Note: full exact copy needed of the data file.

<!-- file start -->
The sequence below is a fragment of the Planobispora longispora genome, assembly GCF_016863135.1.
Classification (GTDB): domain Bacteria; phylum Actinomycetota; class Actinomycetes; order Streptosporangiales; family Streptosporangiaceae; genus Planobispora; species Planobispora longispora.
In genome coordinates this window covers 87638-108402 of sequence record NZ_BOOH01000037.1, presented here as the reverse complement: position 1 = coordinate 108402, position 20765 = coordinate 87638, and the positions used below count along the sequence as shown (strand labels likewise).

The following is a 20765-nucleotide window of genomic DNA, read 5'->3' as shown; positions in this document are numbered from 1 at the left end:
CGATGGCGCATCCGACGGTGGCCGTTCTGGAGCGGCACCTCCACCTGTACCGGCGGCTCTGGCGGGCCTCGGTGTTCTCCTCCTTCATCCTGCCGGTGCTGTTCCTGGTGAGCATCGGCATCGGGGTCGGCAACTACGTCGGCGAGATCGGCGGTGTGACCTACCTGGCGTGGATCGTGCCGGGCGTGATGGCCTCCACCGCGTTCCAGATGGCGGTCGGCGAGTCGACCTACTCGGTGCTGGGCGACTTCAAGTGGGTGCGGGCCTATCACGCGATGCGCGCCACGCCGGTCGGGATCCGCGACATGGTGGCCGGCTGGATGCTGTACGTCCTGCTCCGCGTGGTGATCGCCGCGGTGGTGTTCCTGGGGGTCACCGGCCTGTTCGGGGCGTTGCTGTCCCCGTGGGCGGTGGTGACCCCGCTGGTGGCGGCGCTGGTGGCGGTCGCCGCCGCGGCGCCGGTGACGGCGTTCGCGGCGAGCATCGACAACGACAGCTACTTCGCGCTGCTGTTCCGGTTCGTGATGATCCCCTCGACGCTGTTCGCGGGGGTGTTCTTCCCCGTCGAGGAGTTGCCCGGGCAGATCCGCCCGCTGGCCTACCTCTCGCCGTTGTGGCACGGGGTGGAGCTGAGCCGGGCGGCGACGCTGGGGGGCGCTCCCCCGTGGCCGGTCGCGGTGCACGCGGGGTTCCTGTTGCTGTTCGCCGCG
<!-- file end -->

The sequence below is a fragment of the Planobispora longispora genome, assembly GCF_016863135.1.
Classification (GTDB): domain Bacteria; phylum Actinomycetota; class Actinomycetes; order Streptosporangiales; family Streptosporangiaceae; genus Planobispora; species Planobispora longispora.
In genome coordinates this window covers 87638-108402 of sequence record NZ_BOOH01000037.1, presented here as the reverse complement: position 1 = coordinate 108402, position 20765 = coordinate 87638, and the positions used below count along the sequence as shown (strand labels likewise).

The following is a 20765-nucleotide window of genomic DNA, read 5'->3' as shown; positions in this document are numbered from 1 at the left end:
CGATGGCGCATCCGACGGTGGCCGTTCTGGAGCGGCACCTCCACCTGTACCGGCGGCTCTGGCGGGCCTCGGTGTTCTCCTCCTTCATCCTGCCGGTGCTGTTCCTGGTGAGCATCGGCATCGGGGTCGGCAACTACGTCGGCGAGATCGGCGGTGTGACCTACCTGGCGTGGATCGTGCCGGGCGTGATGGCCTCCACCGCGTTCCAGATGGCGGTCGGCGAGTCGACCTACTCGGTGCTGGGCGACTTCAAGTGGGTGCGGGCCTATCACGCGATGCGCGCCACGCCGGTCGGGATCCGCGACATGGTGGCCGGCTGGATGCTGTACGTCCTGCTCCGCGTGGTGATCGCCGCGGTGGTGTTCCTGGGGGTCACCGGCCTGTTCGGGGCGTTGCTGTCCCCGTGGGCGGTGGTGACCCCGCTGGTGGCGGCGCTGGTGGCGGTCGCCGCCGCGGCGCCGGTGACGGCGTTCGCGGCGAGCATCGACAACGACAGCTACTTCGCGCTGCTGTTCCGGTTCGTGATGATCCCCTCGACGCTGTTCGCGGGGGTGTTCTTCCCCGTCGAGGAGTTGCCCGGGCAGATCCGCCCGCTGGCCTACCTCTCGCCGTTGTGGCACGGGGTGGAGCTGAGCCGGGCGGCGACGCTGGGGGGCGCTCCCCCGTGGCCGGTCGCGGTGCACGCGGGGTTCCTGTTGCTGTTCGCCGCG